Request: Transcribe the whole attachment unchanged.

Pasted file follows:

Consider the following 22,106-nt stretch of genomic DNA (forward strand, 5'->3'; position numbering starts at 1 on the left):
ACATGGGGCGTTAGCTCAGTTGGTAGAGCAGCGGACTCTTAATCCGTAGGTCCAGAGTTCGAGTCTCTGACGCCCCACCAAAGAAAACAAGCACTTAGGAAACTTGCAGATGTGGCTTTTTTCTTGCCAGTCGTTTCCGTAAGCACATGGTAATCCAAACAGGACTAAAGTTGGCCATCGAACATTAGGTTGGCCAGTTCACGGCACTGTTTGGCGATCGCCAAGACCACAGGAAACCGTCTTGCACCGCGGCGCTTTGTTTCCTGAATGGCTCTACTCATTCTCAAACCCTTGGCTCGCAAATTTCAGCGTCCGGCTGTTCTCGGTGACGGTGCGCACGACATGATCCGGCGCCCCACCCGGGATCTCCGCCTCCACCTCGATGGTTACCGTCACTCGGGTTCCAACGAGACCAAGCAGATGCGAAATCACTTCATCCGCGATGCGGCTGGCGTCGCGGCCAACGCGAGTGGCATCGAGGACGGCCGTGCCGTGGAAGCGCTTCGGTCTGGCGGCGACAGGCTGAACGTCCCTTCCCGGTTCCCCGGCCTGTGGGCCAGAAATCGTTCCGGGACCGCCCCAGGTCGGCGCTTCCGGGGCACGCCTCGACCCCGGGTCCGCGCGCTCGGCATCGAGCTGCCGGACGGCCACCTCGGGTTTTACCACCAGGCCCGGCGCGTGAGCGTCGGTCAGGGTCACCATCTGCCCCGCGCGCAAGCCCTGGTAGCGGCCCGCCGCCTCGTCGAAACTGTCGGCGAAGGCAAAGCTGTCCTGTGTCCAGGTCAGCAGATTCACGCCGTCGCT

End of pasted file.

Consider the following 22,106-nt stretch of genomic DNA (forward strand, 5'->3'; position numbering starts at 1 on the left):
ACATGGGGCGTTAGCTCAGTTGGTAGAGCAGCGGACTCTTAATCCGTAGGTCCAGAGTTCGAGTCTCTGACGCCCCACCAAAGAAAACAAGCACTTAGGAAACTTGCAGATGTGGCTTTTTTCTTGCCAGTCGTTTCCGTAAGCACATGGTAATCCAAACAGGACTAAAGTTGGCCATCGAACATTAGGTTGGCCAGTTCACGGCACTGTTTGGCGATCGCCAAGACCACAGGAAACCGTCTTGCACCGCGGCGCTTTGTTTCCTGAATGGCTCTACTCATTCTCAAACCCTTGGCTCGCAAATTTCAGCGTCCGGCTGTTCTCGGTGACGGTGCGCACGACATGATCCGGCGCCCCACCCGGGATCTCCGCCTCCACCTCGATGGTTACCGTCACTCGGGTTCCAACGAGACCAAGCAGATGCGAAATCACTTCATCCGCGATGCGGCTGGCGTCGCGGCCAACGCGAGTGGCATCGAGGACGGCCGTGCCGTGGAAGCGCTTCGGTCTGGCGGCGACAGGCTGAACGTCCCTTCCCGGTTCCCCGGCCTGTGGGCCAGAAATCGTTCCGGGACCGCCCCAGGTCGGCGCTTCCGGGGCACGCCTCGACCCCGGGTCCGCGCGCTCGGCATCGAGCTGCCGGACGGCCACCTCGGGTTTTACCACCAGGCCCGGCGCGTGAGCGTCGGTCAGGGTCACCATCTGCCCCGCGCGCAAGCCCTGGTAGCGGCCCGCCGCCTCGTCGAAACTGTCGGCGAAGGCAAAGCTGTCCTGTGTCCAGGTCAGCAGATTCACGCCGTCGCT